September is drawing to a close, and emergency relief payments are drawing to a close. What does this mean for small business owners?

October 1st, 2020, is a significant date for many small business owners across the United States. It marks the end of emergency debt relief payment for many small business owners. But on Friday, September 24th, ranking members of the U.S. Senate Committee on Small Business and Entrepreneurship proposed the Small Business Debt Relief Extension Act. Though the Small Business Debt Relief program has provided $8 billion dollars in relief to U.S. small businesses in the wake of COVID-19 and is being administered via the CARES Act, an extension of the program could mean a great deal to borrowers who are still in financial turmoil. On the whole, the bill intends to prolong financial relief for small businesses through February 2021; and meet the financial burdens of the sectors hardest hit by the pandemic.

 What does the Small Business Debt Relief Extension Act intend to do:

  • Extend debt relief payments for all small business with an SBA-backed loan—including 7(a), 504, and microloans—for five months, or until February 2021.
  • Offer an additional seven months of debt relief for highly vulnerable businesses, and specifically those operating in sectors hardest hit by the pandemic. These sectors include: arts, entertainment, and recreation; accommodation and food services; educational services and charter buses.
  • Continue debt relief availability on new SBA loans for a full year, including those approved through September 2021.
  • Ensure debt relief benefit holds no tax liability for the participating business.
  • The bill also seeks to improve “program integrity and transparency” for PPP and EIDL borrowers. It requires no new spending by Congress, as any new spending would draw upon funds already appropriated under the CARES Act. Read more here.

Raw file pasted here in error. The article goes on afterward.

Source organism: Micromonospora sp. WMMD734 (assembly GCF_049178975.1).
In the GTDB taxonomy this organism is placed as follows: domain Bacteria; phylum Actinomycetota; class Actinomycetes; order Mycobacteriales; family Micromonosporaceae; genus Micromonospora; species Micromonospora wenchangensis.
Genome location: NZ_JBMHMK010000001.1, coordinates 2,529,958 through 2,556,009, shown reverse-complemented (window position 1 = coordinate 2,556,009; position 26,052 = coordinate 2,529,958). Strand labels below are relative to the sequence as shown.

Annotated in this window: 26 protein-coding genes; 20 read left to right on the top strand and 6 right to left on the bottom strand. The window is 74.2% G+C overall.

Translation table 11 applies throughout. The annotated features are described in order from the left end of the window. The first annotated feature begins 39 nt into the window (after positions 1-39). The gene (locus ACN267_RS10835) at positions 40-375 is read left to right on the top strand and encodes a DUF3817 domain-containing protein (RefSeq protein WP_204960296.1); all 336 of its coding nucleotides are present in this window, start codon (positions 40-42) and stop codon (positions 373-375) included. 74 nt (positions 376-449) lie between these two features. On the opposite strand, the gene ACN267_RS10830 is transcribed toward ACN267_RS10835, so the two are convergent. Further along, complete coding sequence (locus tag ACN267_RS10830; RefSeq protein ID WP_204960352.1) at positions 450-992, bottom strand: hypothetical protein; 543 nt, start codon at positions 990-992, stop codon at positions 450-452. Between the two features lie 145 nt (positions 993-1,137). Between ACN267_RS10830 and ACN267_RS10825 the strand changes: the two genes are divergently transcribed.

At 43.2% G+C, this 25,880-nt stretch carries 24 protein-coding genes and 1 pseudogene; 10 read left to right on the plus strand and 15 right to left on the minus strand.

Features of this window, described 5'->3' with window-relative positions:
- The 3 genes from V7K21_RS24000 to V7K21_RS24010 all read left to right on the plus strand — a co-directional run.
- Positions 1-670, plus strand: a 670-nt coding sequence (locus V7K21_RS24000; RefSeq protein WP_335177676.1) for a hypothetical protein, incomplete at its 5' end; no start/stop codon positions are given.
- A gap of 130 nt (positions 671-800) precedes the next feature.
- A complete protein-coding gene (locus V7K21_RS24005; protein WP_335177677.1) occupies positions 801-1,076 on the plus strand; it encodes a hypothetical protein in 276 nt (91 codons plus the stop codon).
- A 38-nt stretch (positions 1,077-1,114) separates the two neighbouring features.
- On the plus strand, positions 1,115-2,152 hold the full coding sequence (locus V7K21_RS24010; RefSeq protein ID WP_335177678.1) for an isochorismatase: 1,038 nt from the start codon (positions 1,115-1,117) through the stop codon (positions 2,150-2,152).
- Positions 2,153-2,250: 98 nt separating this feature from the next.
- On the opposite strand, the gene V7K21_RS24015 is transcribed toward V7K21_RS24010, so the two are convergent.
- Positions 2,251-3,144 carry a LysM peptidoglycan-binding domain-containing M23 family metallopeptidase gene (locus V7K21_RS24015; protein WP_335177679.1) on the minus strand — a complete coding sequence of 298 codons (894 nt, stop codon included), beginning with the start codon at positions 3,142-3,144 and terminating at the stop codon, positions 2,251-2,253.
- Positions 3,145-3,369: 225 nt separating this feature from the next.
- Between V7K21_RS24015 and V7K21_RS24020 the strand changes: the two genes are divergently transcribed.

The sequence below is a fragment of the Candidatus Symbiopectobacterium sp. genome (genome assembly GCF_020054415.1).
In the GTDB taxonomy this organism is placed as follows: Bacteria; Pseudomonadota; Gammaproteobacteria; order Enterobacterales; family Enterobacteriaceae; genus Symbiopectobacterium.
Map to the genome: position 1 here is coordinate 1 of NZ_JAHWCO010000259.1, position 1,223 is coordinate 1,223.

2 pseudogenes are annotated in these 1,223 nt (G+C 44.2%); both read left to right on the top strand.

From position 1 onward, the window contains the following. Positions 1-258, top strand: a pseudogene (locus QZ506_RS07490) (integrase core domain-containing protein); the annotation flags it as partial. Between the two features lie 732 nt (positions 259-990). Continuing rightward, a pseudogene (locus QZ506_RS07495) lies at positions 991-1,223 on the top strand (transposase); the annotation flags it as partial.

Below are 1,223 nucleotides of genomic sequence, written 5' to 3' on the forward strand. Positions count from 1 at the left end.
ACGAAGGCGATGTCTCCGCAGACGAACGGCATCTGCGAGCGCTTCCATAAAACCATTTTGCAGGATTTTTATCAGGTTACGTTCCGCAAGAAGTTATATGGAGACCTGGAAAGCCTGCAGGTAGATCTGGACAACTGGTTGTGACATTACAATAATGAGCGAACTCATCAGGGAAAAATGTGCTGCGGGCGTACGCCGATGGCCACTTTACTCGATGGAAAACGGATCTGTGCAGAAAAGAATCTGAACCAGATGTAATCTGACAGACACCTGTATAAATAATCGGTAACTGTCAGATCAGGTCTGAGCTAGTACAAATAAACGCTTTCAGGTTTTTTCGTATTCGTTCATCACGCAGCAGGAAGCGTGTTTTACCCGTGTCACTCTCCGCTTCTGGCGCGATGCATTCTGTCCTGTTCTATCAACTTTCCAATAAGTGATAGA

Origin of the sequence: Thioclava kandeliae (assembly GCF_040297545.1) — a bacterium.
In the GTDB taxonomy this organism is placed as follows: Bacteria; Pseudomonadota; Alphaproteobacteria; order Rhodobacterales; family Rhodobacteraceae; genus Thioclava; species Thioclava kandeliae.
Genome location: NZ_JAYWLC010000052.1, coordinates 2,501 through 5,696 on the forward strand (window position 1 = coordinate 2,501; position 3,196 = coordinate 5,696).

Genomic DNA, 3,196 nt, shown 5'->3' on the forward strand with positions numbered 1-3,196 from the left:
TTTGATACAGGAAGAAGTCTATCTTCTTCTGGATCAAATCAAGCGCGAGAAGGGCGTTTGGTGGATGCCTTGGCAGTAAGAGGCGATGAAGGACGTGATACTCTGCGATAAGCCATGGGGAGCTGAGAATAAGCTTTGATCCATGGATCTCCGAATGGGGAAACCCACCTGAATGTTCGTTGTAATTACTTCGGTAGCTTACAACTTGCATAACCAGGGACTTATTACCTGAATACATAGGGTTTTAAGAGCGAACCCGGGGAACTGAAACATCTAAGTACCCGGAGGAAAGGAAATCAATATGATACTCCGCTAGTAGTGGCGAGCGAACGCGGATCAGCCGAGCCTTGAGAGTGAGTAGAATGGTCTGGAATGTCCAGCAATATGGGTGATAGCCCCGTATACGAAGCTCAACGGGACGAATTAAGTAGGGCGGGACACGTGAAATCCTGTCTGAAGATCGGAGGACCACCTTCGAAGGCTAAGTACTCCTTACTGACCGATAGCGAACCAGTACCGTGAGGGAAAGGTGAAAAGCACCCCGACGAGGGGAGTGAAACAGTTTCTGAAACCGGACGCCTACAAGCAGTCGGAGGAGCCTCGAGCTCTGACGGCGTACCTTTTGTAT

Why does this matter to you?

If you are in need of extended payment relief, Loan Mantra™ urges you to familiarize yourself with the terms of the current program and the proposed terms of the Debt Relief Extension Act. Nothing has been voted on yet. But your voice—whether as borrower or lender—has never been more critical to shape legislation for the small business community. Here are some things you can do:

  • Continue to exercise patience as the program shifts to meet the needs of borrowers. Senator Amy Klobuchar says, “Small businesses continue to face incredible stress and we must do everything we can to help them weather the economic turmoil caused by the coronavirus pandemic.” She, along with many others, are advocates for the industry in a time of urgency and need.
  • And just as importantly, get in touch with your elected representatives regarding issues related to your small business. Make sure they know your story and are representing your best interests.
  • In a year that has proven why flexibility is everything, make sure you’re primed for smart financing. Let Loan Mantra™ help you prepare for future financing by getting your profile up-to-date on BLUE.